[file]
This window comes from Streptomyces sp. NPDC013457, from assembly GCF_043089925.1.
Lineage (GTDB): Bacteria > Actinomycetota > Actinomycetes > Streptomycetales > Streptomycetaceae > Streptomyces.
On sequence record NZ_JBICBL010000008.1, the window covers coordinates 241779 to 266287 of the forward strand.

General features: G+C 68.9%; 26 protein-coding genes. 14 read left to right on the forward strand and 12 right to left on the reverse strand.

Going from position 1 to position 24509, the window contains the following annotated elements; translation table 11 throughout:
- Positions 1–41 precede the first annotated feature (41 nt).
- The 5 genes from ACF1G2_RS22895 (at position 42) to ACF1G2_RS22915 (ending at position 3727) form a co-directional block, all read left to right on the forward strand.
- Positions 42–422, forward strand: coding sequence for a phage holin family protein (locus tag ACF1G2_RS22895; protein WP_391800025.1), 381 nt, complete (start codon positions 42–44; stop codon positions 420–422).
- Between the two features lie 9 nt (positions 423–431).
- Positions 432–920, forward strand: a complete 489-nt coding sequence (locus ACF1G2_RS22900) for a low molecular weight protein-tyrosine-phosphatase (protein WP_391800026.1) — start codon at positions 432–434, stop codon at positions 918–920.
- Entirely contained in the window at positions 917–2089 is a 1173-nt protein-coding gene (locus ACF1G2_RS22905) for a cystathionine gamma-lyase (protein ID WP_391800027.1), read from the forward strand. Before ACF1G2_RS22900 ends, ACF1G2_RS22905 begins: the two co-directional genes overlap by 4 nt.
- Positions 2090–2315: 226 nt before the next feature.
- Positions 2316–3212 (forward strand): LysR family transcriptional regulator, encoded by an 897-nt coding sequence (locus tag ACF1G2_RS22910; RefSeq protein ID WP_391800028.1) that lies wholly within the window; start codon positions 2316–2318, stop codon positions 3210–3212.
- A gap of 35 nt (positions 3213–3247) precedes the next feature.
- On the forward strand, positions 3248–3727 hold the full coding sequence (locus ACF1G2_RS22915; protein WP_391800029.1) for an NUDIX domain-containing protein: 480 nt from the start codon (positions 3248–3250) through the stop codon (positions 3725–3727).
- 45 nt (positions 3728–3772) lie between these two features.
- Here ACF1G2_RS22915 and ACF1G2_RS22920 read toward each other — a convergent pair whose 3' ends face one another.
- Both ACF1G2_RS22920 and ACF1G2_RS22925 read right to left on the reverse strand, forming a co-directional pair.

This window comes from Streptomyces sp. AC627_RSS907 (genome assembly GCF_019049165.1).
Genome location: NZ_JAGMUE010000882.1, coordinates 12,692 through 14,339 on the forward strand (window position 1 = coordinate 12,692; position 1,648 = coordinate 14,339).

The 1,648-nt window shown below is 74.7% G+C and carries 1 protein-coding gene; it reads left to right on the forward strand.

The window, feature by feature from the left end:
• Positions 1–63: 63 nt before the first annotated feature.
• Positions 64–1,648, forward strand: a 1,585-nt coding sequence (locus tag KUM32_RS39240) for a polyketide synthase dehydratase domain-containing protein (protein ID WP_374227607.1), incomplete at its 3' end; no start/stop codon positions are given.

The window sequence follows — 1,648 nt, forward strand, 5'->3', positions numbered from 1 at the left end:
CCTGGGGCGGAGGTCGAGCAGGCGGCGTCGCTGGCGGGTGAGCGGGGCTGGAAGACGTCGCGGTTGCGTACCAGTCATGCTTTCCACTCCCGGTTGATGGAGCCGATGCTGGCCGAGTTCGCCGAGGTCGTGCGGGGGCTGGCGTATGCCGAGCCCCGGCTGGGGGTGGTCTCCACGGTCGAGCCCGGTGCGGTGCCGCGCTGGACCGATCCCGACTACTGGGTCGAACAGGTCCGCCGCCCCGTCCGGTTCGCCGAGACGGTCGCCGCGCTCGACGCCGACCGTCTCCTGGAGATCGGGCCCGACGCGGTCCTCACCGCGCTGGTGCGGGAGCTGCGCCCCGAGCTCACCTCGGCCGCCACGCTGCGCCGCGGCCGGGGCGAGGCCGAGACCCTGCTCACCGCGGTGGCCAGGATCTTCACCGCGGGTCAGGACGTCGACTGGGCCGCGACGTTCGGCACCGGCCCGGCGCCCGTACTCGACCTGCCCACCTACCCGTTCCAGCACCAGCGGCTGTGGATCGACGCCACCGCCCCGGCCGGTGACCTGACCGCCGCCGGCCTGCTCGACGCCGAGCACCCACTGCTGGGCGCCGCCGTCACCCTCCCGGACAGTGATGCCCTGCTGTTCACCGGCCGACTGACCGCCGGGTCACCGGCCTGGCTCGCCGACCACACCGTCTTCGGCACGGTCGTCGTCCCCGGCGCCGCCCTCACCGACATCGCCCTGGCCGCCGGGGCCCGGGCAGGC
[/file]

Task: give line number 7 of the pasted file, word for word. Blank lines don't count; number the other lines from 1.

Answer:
- The 5 genes from ACF1G2_RS22895 (at position 42) to ACF1G2_RS22915 (ending at position 3727) form a co-directional block, all read left to right on the forward strand.